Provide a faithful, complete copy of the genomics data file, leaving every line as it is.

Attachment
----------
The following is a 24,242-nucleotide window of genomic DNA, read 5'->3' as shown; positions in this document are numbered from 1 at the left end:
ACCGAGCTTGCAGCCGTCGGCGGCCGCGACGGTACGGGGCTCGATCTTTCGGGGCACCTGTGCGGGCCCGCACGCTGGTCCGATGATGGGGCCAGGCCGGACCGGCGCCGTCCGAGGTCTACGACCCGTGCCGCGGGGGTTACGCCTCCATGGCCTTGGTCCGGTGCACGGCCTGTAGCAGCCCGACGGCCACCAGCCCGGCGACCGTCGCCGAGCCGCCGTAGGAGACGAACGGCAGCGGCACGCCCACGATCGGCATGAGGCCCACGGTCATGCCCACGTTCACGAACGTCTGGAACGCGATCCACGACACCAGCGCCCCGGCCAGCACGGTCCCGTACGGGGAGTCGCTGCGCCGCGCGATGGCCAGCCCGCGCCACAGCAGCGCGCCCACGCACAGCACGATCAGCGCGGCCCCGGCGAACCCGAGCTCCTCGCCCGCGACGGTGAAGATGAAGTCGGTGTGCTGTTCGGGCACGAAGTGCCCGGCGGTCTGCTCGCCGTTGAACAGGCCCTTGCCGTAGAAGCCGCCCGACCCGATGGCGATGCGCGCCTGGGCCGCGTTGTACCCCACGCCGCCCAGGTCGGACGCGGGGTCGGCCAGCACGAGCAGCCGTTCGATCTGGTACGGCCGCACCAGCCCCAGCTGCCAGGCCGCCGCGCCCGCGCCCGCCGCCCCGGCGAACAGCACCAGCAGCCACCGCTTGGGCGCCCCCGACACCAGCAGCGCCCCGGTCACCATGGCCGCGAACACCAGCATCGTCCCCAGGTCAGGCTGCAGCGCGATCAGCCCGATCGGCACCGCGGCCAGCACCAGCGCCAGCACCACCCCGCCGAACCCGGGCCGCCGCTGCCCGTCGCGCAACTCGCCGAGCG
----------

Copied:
The following is a 24,242-nucleotide window of genomic DNA, read 5'->3' as shown; positions in this document are numbered from 1 at the left end:
ACCGAGCTTGCAGCCGTCGGCGGCCGCGACGGTACGGGGCTCGATCTTTCGGGGCACCTGTGCGGGCCCGCACGCTGGTCCGATGATGGGGCCAGGCCGGACCGGCGCCGTCCGAGGTCTACGACCCGTGCCGCGGGGGTTACGCCTCCATGGCCTTGGTCCGGTGCACGGCCTGTAGCAGCCCGACGGCCACCAGCCCGGCGACCGTCGCCGAGCCGCCGTAGGAGACGAACGGCAGCGGCACGCCCACGATCGGCATGAGGCCCACGGTCATGCCCACGTTCACGAACGTCTGGAACGCGATCCACGACACCAGCGCCCCGGCCAGCACGGTCCCGTACGGGGAGTCGCTGCGCCGCGCGATGGCCAGCCCGCGCCACAGCAGCGCGCCCACGCACAGCACGATCAGCGCGGCCCCGGCGAACCCGAGCTCCTCGCCCGCGACGGTGAAGATGAAGTCGGTGTGCTGTTCGGGCACGAAGTGCCCGGCGGTCTGCTCGCCGTTGAACAGGCCCTTGCCGTAGAAGCCGCCCGACCCGATGGCGATGCGCGCCTGGGCCGCGTTGTACCCCACGCCGCCCAGGTCGGACGCGGGGTCGGCCAGCACGAGCAGCCGTTCGATCTGGTACGGCCGCACCAGCCCCAGCTGCCAGGCCGCCGCGCCCGCGCCCGCCGCCCCGGCGAACAGCACCAGCAGCCACCGCTTGGGCGCCCCCGACACCAGCAGCGCCCCGGTCACCATGGCCGCGAACACCAGCATCGTCCCCAGGTCAGGCTGCAGCGCGATCAGCCCGATCGGCACCGCGGCCAGCACCAGCGCCAGCACCACCCCGCCGAACCCGGGCCGCCGCTGCCCGTCGCGCAACTCGCCGAGCG